Beyond Alexandros, T. J. F. Vallely (of Lychgate) appears as a band member (drums and all other percussion things), while there are guest appearances from Gothmog (Thou Art Lord), Greg Chandler (Lychgate), and Nocternity’s great Khal Drogo. The first two provide additional vocals on certain tracks, while Khal Drogo has recorded guitar solos for the first two tracks. The album’s production is flawless, both the guitars and vocals being on just the right level of volume and clarity, while percussion is oscillating in voluminous presence, depending on the tracks’ necessities.

Not only there is not a filler to be found in the album, but it is almost impossible to find the album’s weak moment; here is magnificence extraordinaire. Clocking just above 60 minutes, its duration is almost non-perceptible. I could go on praising the album track-by-track, but this is beyond the point. Just visit the band’s bandcamp and listen to one of the best albums of the decade.

Highlights: Everything

Check Also: Bathory – “Hammerheart”, Scald – “Will of Gods is a Great Power”, Atlantean Kodex – “The White Godess”

Ebonillumini – Arktos


When I saw this, Ebonillumini’s second album, pop up on my mail, I was rather surprised; the band’s name was totally unknown to me, while the (beautiful) cover art of the album had little in common with the average promo I receive. What grasped my attention was mainly the album’s tracklisting: each song’s title is followed by the name of a place (seaside or island), similarly to Death Karma’s debut. Several spins of the album later, I am rather happy with this detail’s effect on me, since “Arktos” is a quite strange and brilliant creation.

Ebonillumini is a UK based band, essentially a side-project of members of the more well-known Meads of Asphodel. “Arktos” is their second album, due to be released later this year. The band’s debut, “Pacificum”, was released in 2013, preceded by a demo and a split album with Worms of Sabnock. Roughly categorized as experimental/avant-garde black metal, the band does certainly have some elements reminiscent of Meads of Asphodel, namely, the mixing of hazy, expeditious moments, with some more extreme yet trippy black metal moments (which remind me of Borknagar more than anything else). The thing that makes the project’s music shine however is the voice of The Maiden(aka Christina Poupoutsi), which takes the lead role in here, unlike in Meads of Asphodel releases.

Arktos”, just like “Pacificum”, appears to be sculpted around a geographic core trajectory, namely that of a voyage from Florida, through the Carribean, up to Greenland and Iceland, each of the ten songs narrating a story about its namesake station. Unfortunately the lyrics are not available up to the writing of the review, thus I cannot expand upon them.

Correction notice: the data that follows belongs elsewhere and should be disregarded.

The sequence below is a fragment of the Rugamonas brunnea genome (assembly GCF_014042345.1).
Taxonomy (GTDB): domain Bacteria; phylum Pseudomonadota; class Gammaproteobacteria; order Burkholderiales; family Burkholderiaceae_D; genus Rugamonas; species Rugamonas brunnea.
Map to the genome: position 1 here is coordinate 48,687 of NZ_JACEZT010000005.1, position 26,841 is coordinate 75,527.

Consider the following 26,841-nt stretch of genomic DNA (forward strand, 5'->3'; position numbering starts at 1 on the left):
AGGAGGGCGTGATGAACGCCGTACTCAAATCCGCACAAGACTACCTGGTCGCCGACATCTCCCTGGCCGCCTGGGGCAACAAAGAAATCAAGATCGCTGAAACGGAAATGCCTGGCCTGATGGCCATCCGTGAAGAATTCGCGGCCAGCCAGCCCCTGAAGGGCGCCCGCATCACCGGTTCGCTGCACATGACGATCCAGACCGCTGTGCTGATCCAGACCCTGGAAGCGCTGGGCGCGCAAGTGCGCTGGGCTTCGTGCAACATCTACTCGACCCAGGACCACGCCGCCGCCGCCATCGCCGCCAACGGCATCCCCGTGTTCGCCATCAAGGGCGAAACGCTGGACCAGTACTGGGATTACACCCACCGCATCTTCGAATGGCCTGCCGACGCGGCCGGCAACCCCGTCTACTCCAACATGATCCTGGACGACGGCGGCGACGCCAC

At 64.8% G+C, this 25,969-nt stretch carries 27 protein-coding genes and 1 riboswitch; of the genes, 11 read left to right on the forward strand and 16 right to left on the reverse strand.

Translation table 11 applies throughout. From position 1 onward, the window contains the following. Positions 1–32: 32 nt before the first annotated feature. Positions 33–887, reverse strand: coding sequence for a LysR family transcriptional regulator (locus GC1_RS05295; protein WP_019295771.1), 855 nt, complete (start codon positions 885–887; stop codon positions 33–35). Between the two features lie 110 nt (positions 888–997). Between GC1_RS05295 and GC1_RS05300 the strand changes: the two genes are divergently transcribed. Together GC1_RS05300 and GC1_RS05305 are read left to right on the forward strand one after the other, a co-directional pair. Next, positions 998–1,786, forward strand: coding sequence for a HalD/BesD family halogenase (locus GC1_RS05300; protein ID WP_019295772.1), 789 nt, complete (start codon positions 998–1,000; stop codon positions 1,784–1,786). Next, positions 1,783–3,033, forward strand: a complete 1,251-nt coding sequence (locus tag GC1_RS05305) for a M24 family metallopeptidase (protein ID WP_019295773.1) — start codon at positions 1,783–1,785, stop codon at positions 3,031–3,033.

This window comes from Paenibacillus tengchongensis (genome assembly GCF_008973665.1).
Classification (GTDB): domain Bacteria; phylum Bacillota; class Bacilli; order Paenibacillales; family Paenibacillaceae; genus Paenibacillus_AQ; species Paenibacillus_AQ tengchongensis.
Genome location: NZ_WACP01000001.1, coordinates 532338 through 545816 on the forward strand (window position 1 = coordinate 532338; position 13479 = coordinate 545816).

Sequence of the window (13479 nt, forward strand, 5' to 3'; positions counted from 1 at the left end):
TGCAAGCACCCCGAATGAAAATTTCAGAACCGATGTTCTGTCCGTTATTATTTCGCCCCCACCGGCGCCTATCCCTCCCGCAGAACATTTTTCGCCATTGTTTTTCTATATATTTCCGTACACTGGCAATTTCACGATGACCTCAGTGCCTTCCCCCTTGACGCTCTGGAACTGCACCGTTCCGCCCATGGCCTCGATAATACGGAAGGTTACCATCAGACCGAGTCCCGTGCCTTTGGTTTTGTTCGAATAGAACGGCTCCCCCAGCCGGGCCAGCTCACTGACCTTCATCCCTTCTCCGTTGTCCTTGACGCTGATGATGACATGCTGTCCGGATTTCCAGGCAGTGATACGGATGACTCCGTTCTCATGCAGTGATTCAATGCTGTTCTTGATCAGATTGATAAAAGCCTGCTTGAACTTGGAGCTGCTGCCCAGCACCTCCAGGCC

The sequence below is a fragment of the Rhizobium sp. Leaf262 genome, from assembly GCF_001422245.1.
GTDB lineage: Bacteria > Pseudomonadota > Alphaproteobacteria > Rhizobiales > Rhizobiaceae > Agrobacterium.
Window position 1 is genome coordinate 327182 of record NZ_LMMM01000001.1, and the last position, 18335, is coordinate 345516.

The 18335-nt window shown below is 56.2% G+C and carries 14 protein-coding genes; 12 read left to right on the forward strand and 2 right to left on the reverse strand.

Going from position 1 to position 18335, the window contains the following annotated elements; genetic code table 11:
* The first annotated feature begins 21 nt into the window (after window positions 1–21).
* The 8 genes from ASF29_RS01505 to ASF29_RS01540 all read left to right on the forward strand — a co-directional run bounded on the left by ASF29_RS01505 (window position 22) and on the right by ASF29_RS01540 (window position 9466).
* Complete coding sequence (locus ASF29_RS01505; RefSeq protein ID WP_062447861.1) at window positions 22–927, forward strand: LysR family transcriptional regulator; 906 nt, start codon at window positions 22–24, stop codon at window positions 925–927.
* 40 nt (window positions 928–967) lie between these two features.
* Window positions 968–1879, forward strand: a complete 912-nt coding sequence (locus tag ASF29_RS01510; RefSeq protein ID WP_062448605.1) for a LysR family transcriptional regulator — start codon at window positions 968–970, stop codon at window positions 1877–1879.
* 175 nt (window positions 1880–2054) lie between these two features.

The album’s music writhes with variety, each song trying to capture something of the spirit of its namesake place. The first four tracks, corresponding to warmer locales, are more ethereal, with mellower guitar sound, not hesitating, however, to quicken their tempo (for instance the amazing opener, “Coral Castle”), along with the inclusion of some background extreme vocals. While the 5 final tracks (the midway interlude “Dolphinius” not included) are somewhat more monolithic, doomy and grim, hypnotic one could say, though not avert to the ever-present melody. The guitars, are not omnipresent throughout the album; there are many moments in which they tend to recede, leaving to percussion, keyboards and vocals the task of creating the soundscapes. The absence of riffs per se in those moments is not bane to the listener’s interest (though some -few thankfully- roughly stoner-like moments can be considered as such a bane), especially when the rhythm rises to fast, blast-beat like furiousness. But fear not; the guitar is a solid ingredient  throughout the album, each use well integrated; even the occasional solo is not of loquacious character. As for the slightly black metal riffing, it is diversely influenced; by Norwegian atmospheric, as well as by what is commonly termed as cascadian black metal. Some comparisons, apart from the black metal scene, for orientation’s sake, could be drawn with Meads of Asphodel (obviously), The Flight of Sleipnir, and some of the occult rock revival bands (mainly due to vocals). Even the art rock of mid-era Pink Floyd and scraps of 70’s Genesis can be found in this one. Finally, The Maiden’s voice is unarguably the album’s highlight. Her hue, reminiscent of a more erratic, (more mature and stoic even) Siouxsie, along with traces of the female epic (Lordian Guard), has quite a width of spectrum, and traces the narrative of the concept’s voyage in a spectacular way, managing to create a folk atmosphere throughout the record.

Arktos” makes a grand entrance with “Coral Castle” (probably the album’s best song), and continues on its quest for the land beyond the ice. A rough diamond of an album, it is has more in kin with the avant-garde than experimental music, managing to convey its concept effortlessly. An album that blazes its path with an amazing frontwoman, standing on a multifaceted chariot. Towards Polaris.